Author(s): Scaraffia PY, Wells MA
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Abstract In order to determine whether proline can be utilized as fuel during flight of Aedes aegypti, proline, alanine, and glutamine concentrations were monitored at 0, 30 and 60 min after flight using sugar-fed males and females, and blood meal-fed females. In sugar-fed and blood meal-fed females, flight lead to a significant decrease in proline and a significant increase in glutamine concentration in both hemolymph and thorax. Only during flight after a blood meal was a significant increase in the alanine concentration observed in hemolymph. After flight, the proline alanine and glutamine levels in the hemolymph and thorax from males did not change significantly. In addition, activities of enzymes related to amino acid metabolism were assayed in homogenates of cephalothorax and thorax from both sexes, and in fat body and midgut from females. In both sexes, the activities of all the enzymes studied were significantly higher in thorax than in cephalothorax. The levels of the enzymes involved in proline oxidation were higher in thorax than in fat body and midgut. These results suggest that proline can be used as an energy substrate for flight muscle of Ae. aegypti females. However, the elevation in glutamine levels observed in hemolymph and thorax after flight has not been reported in other insects that fuel flight using proline and may suggest an additional mechanism for shuttling ammonia between flight muscle and fat body is present in mosquitoes.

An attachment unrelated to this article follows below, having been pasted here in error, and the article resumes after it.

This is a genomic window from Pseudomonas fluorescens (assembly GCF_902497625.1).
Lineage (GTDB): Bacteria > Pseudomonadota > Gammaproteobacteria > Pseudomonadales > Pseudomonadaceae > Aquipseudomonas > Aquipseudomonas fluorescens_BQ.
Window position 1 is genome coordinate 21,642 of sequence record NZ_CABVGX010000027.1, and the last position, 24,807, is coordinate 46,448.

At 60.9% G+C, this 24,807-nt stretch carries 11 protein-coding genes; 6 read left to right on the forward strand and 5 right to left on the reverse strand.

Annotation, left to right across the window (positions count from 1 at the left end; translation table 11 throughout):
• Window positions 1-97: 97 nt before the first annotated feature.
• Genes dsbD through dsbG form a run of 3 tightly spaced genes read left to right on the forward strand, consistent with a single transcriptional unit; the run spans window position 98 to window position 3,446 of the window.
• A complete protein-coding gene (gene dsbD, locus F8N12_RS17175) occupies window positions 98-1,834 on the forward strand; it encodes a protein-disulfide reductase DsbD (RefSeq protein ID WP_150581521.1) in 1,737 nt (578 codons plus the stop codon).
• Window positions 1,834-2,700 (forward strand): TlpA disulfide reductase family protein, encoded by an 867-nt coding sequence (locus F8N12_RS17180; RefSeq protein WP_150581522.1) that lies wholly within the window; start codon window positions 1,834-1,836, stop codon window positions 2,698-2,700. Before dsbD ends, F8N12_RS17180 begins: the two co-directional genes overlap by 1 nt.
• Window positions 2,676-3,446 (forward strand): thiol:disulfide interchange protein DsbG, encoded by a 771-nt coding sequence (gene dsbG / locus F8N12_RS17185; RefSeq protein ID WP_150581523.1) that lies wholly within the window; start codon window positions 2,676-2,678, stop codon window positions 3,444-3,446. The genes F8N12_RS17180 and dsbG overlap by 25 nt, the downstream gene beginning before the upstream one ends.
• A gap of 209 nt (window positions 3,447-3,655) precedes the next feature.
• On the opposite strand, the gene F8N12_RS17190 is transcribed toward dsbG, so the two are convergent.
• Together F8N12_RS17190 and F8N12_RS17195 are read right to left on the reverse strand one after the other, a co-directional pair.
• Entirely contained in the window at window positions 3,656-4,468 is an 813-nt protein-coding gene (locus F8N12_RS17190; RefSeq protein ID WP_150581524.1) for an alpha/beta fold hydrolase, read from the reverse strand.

This article was published in J Insect Physiol
and referenced in Biochemistry & Physiology: Open Access